Railway History Room, SCMAGLEV and Railway Park, 3-2-2Kinjofutu, Minato-ku, Nagoya, Japan. Plaque is at West Side of station on concourse wall  
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The plaque may be viewed at the Railway History Room, SCMAGLEV and Railway Park, 3-2-2Kinjofutu, Minato-ku, Nagoya, Japan. Plaque is at West Side of station on concourse wall  
</googlemap>
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</googlemap>
 
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[[Category:Rail_transportation|{{PAGENAME}}]]
 
[[Category:Rail_transportation|{{PAGENAME}}]]

Latest revision as of 16:56, 4 April 2014

Nagoya, Japan July 2000 - IEEE Tokyo Section
(IEEE Milestone and ASME Landmark

Tokaido Shinkansen (Bullet Train) was designed with the world's most advanced electrical and mechanical train technologies to operate at speeds up to 210 km/hr, a world record when it began service in 1964. It has carried over 100 million passengers per year for many years with an excellent safety record.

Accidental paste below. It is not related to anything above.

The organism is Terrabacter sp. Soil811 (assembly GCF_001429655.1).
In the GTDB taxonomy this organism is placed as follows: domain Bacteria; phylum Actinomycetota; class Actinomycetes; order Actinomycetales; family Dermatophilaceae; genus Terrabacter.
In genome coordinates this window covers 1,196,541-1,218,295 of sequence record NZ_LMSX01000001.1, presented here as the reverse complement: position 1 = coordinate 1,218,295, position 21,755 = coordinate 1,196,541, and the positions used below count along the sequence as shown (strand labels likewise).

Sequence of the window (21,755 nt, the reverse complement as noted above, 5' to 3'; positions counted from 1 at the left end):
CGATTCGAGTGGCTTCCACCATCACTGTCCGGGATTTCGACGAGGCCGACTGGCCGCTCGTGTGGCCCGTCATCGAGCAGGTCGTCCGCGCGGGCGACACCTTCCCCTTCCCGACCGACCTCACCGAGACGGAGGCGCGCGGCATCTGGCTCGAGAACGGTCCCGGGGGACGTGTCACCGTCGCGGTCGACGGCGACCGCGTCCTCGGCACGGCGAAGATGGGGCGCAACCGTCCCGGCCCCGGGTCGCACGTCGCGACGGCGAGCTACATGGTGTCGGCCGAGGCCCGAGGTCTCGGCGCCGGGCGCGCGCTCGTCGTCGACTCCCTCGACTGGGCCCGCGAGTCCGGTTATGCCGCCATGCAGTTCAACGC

(The milestone plaque may be viewed at the Railway History Museum, SCMAGLEV and Railway Park, 3-2-2 Kinjofuto, Minato-ku, Nagoya, Aichi Prefecture 455-0848, JAPAN)

The Tokaido Shinkansen, the world's first inter-city, high-speed railway system, began operations on its route of over 500 kilometers between Tokyo and Osaka more than thirty years ago, in 1964. After its establishment, the Tokaido Shinkansen made a major contribution to Japan's rapid post-war economic growth as the country's principal transportation artery. Today (1997), more than two hundred and eighty Shinkansen trains operate between Tokyo and Osaka each day, with eleven departures an hour at peak times, and a daily ridership of more than 360,000 passengers.

The Shinkansen can be summed up as an inter-city passenger transportation system that has been developed by constantly seeking to expand the limits of the special advantages of railways, including safety, reliability, high speed, and large transportation capacity. The success of Japan's Shinkansen has led to the reevaluation of railways round the world, and a number of nations are now operating and planning high-speed railways based on concepts similar to that of the Shinkansen.

INNOVATION MAP